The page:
So many plants that were difficult to obtain years ago are now much more available online. The internet does more than give everyone access to nurseries and seed suppliers that sell online. It also makes it possible to communicate with others who might want to share plants and seeds from their own gardens. The advantages are obvious, but there are innate problems with so many plants being too available.
Before humans started to relocate plants all over the world, plants were much more confined to certain regions. Once relocated to new regions, some plants naturalized and became problematic for the plants that were already there. Exotic (non-native) plants often had the advantage because pests that troubled them back home had not come with them.
For example, pampas grass had been confined to the Pampas region of South America. It was imported to California and Oregon because its fluffy flowers and graceful texture are so appealing. The problem now is that it naturalized, and continues to proliferate and crowd out native plants in coastal ecosystems, without natural pathogens to slow it down. The availability of so many more plants from so many more regions seriously increases the potential for the importation of invasive exotic plants, as well as plant diseases and insects!
Another potential problem is that common names of plants can be very different in different regions. Now, this can be an advantage when seeds from a common yucca in Lubbock, Texas might actually be from the very uncommon plains yucca (Yucca campestris, which I recently purchases on Ebay!). The problem is that the yucca known as ‘Adam’s needle’ in Georgia may be a completely different species from what is known as such in Pennsylvania, Oklahoma or anywhere else. A plant described as a ‘mimosa’ could be a silk tree, a jacaranda tree, or any of several different acacia trees!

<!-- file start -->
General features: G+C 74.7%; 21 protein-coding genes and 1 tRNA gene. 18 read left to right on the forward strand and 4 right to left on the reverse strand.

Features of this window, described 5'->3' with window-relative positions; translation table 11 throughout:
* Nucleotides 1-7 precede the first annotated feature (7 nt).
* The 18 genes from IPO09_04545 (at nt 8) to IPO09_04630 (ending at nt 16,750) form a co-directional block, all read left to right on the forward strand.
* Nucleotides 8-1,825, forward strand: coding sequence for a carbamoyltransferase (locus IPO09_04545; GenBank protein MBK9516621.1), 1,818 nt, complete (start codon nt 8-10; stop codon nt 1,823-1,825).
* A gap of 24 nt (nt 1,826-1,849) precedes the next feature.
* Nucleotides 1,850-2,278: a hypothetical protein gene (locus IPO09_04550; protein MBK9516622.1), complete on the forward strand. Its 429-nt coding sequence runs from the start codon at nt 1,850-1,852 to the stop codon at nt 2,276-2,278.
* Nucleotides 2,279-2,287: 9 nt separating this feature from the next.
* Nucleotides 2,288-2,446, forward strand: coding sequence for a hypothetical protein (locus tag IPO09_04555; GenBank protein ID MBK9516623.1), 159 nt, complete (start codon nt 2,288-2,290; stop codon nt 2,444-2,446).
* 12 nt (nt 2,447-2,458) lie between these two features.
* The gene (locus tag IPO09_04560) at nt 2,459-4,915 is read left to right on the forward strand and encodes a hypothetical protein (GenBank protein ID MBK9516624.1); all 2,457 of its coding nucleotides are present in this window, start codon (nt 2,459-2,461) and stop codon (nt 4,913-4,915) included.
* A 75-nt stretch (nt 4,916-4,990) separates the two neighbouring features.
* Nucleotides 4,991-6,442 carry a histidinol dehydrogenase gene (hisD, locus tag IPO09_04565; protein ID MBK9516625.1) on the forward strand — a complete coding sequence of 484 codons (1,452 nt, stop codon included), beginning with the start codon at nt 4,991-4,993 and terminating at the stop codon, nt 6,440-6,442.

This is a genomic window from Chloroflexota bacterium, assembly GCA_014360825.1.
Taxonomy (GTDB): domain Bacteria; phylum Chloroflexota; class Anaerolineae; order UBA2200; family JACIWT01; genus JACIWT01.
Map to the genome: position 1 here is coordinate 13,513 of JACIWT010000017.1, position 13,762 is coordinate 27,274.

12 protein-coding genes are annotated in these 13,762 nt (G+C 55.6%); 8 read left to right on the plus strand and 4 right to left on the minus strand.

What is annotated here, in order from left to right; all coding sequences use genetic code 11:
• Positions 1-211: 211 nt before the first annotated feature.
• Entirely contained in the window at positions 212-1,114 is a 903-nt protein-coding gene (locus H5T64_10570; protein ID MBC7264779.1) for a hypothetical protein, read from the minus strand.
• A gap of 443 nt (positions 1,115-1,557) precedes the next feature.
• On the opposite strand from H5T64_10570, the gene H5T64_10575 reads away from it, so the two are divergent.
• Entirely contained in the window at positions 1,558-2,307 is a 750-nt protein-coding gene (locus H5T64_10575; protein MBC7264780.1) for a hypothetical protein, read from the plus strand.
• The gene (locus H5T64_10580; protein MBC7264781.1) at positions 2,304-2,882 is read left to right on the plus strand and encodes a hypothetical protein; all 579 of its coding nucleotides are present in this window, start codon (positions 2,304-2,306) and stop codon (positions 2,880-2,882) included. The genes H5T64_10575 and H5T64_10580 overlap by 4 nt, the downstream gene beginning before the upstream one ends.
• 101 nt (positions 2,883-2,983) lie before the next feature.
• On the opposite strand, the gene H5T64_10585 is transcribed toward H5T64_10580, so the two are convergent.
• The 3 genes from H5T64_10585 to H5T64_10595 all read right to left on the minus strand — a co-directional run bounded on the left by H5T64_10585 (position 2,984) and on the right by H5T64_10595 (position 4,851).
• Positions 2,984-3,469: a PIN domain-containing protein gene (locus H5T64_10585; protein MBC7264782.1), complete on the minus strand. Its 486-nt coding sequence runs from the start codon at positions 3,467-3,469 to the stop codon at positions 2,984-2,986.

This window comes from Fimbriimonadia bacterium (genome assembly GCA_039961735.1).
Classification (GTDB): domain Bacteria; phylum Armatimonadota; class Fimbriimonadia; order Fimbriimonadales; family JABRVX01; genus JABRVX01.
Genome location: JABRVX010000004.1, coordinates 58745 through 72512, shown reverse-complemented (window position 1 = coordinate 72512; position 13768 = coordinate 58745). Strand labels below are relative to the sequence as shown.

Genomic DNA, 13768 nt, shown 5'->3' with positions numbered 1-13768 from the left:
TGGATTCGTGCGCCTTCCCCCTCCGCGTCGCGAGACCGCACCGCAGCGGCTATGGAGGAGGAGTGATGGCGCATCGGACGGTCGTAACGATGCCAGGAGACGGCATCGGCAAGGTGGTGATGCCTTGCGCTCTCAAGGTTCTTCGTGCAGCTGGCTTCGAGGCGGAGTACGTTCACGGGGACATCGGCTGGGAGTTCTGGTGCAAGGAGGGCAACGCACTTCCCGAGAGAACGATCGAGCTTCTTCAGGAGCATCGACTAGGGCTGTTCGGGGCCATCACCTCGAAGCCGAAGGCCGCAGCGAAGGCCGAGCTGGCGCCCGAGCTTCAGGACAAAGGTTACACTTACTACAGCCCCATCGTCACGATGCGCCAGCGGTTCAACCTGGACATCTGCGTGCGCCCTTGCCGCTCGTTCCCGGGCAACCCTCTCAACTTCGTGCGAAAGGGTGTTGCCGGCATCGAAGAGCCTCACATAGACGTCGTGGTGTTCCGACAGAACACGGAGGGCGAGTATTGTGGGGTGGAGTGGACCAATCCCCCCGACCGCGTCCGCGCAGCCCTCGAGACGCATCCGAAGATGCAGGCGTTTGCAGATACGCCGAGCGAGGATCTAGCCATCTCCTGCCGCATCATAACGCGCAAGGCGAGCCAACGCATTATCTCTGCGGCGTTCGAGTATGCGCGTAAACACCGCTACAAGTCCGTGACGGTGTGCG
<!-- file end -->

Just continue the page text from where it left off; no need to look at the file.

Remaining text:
Like so many plants that became too trendy at one time or another, giant yucca, Yucca elephantipes, had gotten a bad reputation as being cheap and common. The real problem though, is that so many went into situations that can not accommodate their massively distended trunks. Only a few of the largest specimens are taller than a two story house, and not many get broader than tall. However, their several sculptural trunks are remarkably bulky and flared at the ground.
The somewhat rigid and narrowly pointed leaves can get as long as three feet, and as wide as three inches. White spikes of inch-wide flowers that bloom in spring are tall enough to stand just above the foliage, but are usually too high up to be flashy. The bold form and texture of giant yucca work well with other bold plants like giant philodendron, various agaves and various cacti. Stems of any size that need to be pruned away can be stripped of lower leaves and ‘planted’ wherever new plants are wanted. They only need to be watered regularly until they develop roots like really big cuttings.
10827A: There was a time when it seemed like a righteous idea to import highway iceplant, which nowadays dominates the seashore.